Monthly Archives: May 2011

On My Mind – Gerald Hawthorne

Twenty years ago, the Wheaton Alumni magazine began a series of articles in which Wheaton faculty told about their thinking, their research, or their favorite books and people. Professor of Greek Emeritus Gerald Hawthorne (who taught at Wheaton from 1953-1995) was featured in the June/July 1991 issue.

Gerald Hawthorne1951. Years ago, now. More than half the span of my life ago, to be exact. Certainly a very long time for one single idea to have been on my mind. But that is the case, nonetheless.

In the fall of 1951 a seed-thought dropped into the furrows of my mind. It germinated quickly, and sprouted somewhat prematurely in the form of my master’s thesis, “The Significance of the Holy Spirit in the Life of Christ,” submitted in 1954.

But my interest in this topic did not end when I handed my thesis over to the librarian, nor did it diminish with the passing of the years. Quite the contrary, its sturdy roots burrowed deep within my thinking; so that while I was busy doing other things, it was always there, taking shape as the years passed. My spare time for reading was taken up with books that focused on this topic. When I was not thinking about more immediate, more pressing matters, my mind turned without prompting to concentrate on this idea, striving to understand ever more fully why it was that the Spirit of God played such an important role in the life of Jesus of Nazareth.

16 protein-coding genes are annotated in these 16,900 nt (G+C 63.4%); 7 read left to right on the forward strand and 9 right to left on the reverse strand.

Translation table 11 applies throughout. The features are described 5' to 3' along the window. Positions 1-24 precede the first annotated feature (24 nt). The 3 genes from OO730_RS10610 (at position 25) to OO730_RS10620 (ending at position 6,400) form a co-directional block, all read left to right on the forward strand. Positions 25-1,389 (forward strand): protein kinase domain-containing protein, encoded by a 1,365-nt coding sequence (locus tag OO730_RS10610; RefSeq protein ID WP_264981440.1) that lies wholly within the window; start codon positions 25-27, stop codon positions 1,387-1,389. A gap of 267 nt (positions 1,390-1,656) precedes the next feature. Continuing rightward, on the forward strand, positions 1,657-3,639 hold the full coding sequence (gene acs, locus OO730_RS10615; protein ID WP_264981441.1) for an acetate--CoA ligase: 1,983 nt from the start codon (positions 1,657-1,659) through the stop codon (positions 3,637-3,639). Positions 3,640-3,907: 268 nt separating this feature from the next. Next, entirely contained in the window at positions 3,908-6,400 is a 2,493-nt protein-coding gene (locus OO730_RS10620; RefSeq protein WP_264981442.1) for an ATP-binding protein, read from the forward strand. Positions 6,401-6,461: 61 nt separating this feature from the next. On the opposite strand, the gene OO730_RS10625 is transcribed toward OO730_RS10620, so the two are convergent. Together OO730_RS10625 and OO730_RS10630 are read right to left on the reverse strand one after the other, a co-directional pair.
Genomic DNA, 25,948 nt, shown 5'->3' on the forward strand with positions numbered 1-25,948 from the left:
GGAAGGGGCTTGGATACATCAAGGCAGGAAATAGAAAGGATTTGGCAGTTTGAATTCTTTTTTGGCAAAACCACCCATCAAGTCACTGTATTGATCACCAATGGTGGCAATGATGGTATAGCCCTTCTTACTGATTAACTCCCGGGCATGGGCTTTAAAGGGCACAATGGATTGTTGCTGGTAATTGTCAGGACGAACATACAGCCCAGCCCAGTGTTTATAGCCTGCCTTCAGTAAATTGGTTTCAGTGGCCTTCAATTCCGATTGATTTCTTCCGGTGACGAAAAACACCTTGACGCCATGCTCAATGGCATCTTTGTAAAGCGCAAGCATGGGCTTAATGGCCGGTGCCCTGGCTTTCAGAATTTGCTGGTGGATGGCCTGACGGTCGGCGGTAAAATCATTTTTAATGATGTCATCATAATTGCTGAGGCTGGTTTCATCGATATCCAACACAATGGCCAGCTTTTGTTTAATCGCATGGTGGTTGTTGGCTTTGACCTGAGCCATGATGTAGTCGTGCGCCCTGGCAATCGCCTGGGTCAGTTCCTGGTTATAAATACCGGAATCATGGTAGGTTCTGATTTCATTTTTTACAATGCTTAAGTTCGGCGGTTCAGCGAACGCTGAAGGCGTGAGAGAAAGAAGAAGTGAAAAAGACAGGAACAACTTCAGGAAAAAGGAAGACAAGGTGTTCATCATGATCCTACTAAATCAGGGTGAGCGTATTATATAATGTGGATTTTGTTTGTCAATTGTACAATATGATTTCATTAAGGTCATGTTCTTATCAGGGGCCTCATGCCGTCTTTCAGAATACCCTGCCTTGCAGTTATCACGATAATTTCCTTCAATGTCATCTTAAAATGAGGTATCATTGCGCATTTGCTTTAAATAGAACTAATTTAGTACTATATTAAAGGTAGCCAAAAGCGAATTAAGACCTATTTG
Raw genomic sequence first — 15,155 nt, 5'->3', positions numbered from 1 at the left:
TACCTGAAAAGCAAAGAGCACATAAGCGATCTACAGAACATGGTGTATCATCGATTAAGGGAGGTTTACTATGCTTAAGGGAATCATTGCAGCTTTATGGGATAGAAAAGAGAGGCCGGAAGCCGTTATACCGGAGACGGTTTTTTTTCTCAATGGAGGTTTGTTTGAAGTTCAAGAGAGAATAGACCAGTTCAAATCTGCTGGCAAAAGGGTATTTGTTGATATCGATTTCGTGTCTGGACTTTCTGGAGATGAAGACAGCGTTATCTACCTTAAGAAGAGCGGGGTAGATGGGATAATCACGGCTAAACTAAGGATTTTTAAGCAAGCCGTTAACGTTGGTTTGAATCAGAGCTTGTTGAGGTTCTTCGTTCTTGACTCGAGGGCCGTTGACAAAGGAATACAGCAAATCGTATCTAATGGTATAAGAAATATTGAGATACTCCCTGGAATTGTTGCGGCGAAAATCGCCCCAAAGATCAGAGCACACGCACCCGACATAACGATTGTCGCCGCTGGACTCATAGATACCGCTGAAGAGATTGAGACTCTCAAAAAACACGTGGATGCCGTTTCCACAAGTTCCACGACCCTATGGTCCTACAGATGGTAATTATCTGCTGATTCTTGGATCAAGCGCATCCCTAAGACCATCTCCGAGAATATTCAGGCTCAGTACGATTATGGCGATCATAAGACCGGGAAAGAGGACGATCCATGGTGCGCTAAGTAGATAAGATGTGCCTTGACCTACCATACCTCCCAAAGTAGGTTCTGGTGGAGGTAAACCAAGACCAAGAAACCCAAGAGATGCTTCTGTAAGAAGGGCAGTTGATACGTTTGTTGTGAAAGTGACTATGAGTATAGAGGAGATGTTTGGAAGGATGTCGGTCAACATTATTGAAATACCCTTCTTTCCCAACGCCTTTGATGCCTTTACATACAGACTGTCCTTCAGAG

The idea that has now come to full term, was at first frightening to me, and then exhilarating. Frightening, because it seemed foreign and “unorthodox.” Even the teaching of my church seemed to so emphasize the divinity of Jesus that it was difficult for me to think of him as genuinely human. Exhilarating, because I discovered a new understanding of and appreciation for the person of our Lord, as well as an ever-deepening gratitude to him. The New Testament writers, while never surrendering the truth of the divinity of Jesus, nevertheless championed the reality of his humanity. Thus, whatever else one may say about Jesus (that he was divine, the eternal Son, God incarnate), it is also necessary for that person to say that Jesus was a human being in the fullest sense of this term, lacking nothing that makes a person human, with the exception of sin.